Prevalence in bereaved people

What is prevalence?

This topic presents the evidence for the prevalence of PTSD in people exposed to abuse and violence. Prevalence represents the overall proportion of individuals in a population who have PTSD. It is different from incidence, which represents only the new cases that have developed over a particular time period. Point prevalence is the proportion of individuals in a population who have the disorder at a given point in time (e.g., at one-month post-trauma), while period prevalence is the proportion of individuals in a population who have the disorder over specific time periods (e.g., one to two months post-trauma). Lifetime prevalence is the proportion of individuals in a population who have ever had the disorder and lifetime morbid risk also includes those who had the disorder but were deceased at the time of the survey.

What is the evidence for the prevalence of PTSD in bereaved people?

Moderate quality evidence finds the lifetime prevalence of PTSD in homicidally bereaved people is between 19.1% and 71%, while current prevalence is between 5.2% and 6%. Time frames varied for measurement of PTSD post-homicide, from 4 months to 5 years.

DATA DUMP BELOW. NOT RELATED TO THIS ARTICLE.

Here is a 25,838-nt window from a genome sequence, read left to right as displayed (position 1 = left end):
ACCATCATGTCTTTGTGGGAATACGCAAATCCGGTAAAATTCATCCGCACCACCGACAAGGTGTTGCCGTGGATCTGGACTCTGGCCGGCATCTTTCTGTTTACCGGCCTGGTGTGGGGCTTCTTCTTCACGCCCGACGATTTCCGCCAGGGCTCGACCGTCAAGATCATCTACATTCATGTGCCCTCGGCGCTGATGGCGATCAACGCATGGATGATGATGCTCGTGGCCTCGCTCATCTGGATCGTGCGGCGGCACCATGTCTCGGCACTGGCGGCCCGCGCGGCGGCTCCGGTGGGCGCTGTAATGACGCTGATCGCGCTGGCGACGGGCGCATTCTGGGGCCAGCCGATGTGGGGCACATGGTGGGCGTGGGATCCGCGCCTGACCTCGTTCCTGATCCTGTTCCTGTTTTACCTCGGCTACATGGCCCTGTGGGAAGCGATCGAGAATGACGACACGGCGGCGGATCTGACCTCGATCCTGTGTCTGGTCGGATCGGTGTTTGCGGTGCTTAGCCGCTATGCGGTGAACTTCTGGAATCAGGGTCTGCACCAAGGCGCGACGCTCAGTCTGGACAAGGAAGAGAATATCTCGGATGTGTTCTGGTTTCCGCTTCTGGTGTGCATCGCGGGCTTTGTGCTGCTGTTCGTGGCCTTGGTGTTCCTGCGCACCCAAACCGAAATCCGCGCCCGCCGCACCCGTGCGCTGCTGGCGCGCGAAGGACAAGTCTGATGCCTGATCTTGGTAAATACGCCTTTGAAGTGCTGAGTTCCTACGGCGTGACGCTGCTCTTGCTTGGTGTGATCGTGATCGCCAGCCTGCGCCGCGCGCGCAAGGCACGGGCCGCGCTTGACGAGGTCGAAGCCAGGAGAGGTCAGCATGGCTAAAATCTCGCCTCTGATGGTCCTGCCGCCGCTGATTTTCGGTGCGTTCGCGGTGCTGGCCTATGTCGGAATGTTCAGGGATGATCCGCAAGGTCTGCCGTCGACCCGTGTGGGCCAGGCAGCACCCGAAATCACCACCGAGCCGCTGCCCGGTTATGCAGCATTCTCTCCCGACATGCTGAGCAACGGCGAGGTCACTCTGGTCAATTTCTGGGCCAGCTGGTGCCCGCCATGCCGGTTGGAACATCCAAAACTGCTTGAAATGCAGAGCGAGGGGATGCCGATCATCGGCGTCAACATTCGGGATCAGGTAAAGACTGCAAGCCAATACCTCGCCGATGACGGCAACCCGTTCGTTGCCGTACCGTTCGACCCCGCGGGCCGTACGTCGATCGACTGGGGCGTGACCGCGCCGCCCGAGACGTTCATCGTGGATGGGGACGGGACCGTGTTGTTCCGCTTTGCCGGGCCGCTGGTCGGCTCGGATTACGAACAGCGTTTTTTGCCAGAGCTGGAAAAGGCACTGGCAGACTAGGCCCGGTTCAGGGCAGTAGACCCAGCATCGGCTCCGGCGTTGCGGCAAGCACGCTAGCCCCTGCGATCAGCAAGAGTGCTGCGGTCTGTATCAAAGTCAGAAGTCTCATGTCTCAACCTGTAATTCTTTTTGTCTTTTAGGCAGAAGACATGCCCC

Moderate to low quality evidence finds the prevalence of PTSD in bereaved children between 4 months and 2.6 years after the World Trade Centre attack was 29.6%. Prevalence in non-bereaved children after the attack was 2.9%.

Moderate to low quality evidence found the prevalence of PTSD in mothers after the loss of an infant ranged from 23% to 49.1% within 3 months post-loss, from 0.6% to 37% between 3 months and 12 months post-loss, and from 3.3% to 15.2% by 18 years post-loss. In fathers, prevalence of PTSD ranged from 5% to 8.4% between 7 weeks and 18 years post-loss.

August 2021

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Last updated at: 12:28 am, 4th August 2021
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